PHI 328: History of Ancient Philosophy

The Book and the Lecture Notes

Thomas A. Blackson
Philosophy Faculty
School of Historical, Philosophical, and Religious Studies
Arizona State University
Tempe, AZ. 85287-4302


academic webpage:
history webpage:
old academic webpage:

Book Cover
When I first started teaching this class, I got the strong impression that the students did not want to spend their time in class taking notes. They wanted to ask questions and take part in a discussion of the reading. The problem was that prior to the lecture, they did not have enough of an understanding of what is going on in the reading for this to be possible.

The scholarly works do not solve the problem. These works are very narrowly focused on a period within the history or on a specific text or texts. Beginning students find such detailed analysis and argument difficult to comprehend because so much of it presupposes a general understanding of Ancient philosophy that these students themselves lacked.

The anthologies are the traditional alternative, but the explanations in these anthologies are too brief to help students understand what the Ancient philosophers were thinking.

To provide enough explanation of the right kind, I wrote Ancient Greek Philosophy.

I still think the book is a step in the right direction, but I knew when I published it that I could improve on its explanations if I were given more time. So almost immediately after I released the book to the publisher, I began to construct a set of online lecture notes (linked from the syllabus for the course) to supplement and sometimes correct the book.

These lectures notes are part of the new publishing model. The book is frozen in time. The lecture notes are not. The cloud interface makes it possible for me to continue to revise the lectures notes to improve them, and it allows me to integrate links to texts and their translations that are freely available online. It also helps me make Ancient philosophy more accessible. I host the lecture notes on a server I rent from DigitalOcean.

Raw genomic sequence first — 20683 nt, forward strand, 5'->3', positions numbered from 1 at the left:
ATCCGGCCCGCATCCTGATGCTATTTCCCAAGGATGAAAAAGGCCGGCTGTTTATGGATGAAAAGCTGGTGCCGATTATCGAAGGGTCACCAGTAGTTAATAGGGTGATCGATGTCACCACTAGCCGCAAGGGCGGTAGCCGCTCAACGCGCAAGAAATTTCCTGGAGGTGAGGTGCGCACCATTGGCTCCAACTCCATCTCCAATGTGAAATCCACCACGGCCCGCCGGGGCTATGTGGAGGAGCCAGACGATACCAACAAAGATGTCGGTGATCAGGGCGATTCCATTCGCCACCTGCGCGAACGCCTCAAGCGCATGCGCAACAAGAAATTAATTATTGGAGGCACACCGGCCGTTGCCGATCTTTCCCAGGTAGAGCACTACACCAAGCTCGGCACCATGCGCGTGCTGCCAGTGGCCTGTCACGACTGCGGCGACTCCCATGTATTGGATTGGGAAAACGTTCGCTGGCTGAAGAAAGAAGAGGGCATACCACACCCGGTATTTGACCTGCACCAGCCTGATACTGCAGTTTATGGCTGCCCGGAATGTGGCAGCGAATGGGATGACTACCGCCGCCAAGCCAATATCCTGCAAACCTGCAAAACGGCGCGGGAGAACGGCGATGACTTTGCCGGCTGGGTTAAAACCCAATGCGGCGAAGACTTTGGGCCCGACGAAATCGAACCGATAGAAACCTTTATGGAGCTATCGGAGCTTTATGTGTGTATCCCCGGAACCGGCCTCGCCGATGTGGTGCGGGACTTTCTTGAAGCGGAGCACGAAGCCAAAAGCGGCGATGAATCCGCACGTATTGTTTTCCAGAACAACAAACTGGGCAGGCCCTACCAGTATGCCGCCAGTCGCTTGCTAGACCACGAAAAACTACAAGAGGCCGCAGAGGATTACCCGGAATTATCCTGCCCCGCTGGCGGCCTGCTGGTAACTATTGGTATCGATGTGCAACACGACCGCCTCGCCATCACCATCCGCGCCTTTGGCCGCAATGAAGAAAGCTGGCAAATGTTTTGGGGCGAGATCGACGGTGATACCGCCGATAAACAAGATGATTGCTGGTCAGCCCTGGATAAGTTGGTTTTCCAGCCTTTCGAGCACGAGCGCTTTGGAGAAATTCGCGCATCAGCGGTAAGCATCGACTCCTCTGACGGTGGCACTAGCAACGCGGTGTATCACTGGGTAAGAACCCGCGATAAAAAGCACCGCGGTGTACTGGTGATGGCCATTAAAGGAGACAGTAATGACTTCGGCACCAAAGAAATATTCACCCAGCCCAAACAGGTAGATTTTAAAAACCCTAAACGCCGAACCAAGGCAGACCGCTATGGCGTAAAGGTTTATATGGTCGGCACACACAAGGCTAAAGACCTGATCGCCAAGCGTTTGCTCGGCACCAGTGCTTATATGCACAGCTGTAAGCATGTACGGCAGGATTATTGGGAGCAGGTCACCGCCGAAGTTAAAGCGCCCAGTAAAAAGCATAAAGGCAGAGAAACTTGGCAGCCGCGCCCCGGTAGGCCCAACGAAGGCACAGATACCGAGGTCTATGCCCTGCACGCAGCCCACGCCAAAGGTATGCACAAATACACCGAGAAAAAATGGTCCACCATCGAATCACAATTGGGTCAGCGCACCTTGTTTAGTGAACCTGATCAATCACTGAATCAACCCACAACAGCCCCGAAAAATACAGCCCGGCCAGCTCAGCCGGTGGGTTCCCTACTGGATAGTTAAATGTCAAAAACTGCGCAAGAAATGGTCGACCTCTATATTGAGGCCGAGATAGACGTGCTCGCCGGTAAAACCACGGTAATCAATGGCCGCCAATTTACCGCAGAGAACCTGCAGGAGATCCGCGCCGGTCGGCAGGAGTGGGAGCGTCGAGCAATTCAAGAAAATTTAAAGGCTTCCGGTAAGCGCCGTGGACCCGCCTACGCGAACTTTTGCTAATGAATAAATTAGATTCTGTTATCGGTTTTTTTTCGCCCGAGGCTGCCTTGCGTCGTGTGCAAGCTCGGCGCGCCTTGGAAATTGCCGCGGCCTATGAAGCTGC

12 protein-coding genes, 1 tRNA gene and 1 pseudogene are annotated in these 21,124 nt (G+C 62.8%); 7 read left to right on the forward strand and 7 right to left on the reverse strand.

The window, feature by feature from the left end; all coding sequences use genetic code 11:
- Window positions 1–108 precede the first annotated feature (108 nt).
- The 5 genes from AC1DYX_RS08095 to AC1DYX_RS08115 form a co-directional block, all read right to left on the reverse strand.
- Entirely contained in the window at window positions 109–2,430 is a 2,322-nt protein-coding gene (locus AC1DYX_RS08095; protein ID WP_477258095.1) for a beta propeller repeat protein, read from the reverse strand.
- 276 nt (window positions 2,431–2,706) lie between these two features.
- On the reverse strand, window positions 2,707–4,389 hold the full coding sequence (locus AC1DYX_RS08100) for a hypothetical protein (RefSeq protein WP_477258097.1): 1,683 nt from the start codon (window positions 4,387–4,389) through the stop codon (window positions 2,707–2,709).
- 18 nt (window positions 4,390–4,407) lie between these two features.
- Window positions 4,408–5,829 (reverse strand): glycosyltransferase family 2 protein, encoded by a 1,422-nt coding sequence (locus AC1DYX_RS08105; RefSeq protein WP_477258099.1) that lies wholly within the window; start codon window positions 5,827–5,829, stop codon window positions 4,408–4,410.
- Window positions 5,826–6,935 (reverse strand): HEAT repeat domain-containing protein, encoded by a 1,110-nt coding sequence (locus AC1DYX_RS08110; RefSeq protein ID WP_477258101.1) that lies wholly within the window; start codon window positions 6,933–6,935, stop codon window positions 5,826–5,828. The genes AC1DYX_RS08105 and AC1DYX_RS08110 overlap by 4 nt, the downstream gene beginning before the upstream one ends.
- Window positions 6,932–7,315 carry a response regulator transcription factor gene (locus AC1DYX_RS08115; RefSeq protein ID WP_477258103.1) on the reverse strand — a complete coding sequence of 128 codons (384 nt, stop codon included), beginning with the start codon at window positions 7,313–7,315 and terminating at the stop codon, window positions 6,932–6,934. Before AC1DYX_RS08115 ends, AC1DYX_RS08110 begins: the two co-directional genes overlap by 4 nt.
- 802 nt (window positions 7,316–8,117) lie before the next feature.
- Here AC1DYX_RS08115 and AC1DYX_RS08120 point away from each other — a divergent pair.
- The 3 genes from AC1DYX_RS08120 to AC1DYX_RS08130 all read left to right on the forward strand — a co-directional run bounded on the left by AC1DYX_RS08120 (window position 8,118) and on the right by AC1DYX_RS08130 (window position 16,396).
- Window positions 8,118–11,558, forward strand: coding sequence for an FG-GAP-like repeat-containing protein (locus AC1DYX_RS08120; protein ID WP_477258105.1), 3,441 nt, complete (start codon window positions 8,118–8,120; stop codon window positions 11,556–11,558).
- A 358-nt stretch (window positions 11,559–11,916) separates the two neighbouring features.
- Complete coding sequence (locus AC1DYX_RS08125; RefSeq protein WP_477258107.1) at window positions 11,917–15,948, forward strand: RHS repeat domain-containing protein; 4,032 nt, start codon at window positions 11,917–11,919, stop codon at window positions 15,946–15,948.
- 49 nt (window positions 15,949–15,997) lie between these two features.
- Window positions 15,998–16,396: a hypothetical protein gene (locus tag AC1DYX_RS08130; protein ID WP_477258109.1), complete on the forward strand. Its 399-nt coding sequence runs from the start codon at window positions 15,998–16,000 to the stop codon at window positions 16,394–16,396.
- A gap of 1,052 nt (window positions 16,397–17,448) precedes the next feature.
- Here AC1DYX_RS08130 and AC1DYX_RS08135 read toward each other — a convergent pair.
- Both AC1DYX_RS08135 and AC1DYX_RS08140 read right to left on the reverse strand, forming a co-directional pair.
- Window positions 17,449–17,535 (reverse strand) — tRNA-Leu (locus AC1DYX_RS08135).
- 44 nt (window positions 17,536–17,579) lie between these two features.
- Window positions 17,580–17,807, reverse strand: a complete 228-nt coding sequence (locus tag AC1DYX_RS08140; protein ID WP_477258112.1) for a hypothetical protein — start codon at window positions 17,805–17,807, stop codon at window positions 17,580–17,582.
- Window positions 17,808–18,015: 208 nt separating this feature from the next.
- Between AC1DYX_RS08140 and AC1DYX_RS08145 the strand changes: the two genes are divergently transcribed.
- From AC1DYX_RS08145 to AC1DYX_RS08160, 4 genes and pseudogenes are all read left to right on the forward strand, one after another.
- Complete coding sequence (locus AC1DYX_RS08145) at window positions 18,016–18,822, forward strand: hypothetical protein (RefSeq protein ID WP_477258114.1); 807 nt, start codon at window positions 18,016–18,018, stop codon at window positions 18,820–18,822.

Errata in the Book

Here are the typos I know in the book. Please report others, and I will add them to the list.

5: "In spite the" should be "In spite of the"

17, note h: "Anaxamander, for example" should be "Anaximander, for example"

22: "verymany" should be "very many"

23: "must either be competely or not all" should be "must either be completely or not at all"

23: "how could what is be in the future?" should be "how could what is not be in the future?"

25: "indivisible and indestuctible" should be "indivisible and indestructible"

27: "DK 78 B 11" should be "DK 68 B 11"

27: "in Pamenides" should be "in Parmenides"

40, note a: "the Athenians in the battle" should be "the Athenians in battle"

50: "what it not is impious" should be "what is not is impious"

55, note u: "has in him in" should be "has in mind in"

60: "fail do it" should be "fail to do it"

64: "as at least as" should be "at least as"

71, note a: "amazed if knew how much" should be "amazed if he knew how much"

74, note e: "rather than true statesman" should be "rather than true statesmen"

74, note e: "so-called 'statesman'" should be "so-called 'statesmen'"

111: "goes on to to tell" should be "goes on to tell"

207: "in its natural and incarnate state" should be "in its natural and disincarnate state"

229, note a: "In 322, Alexander" should be "In 332, Alexander"

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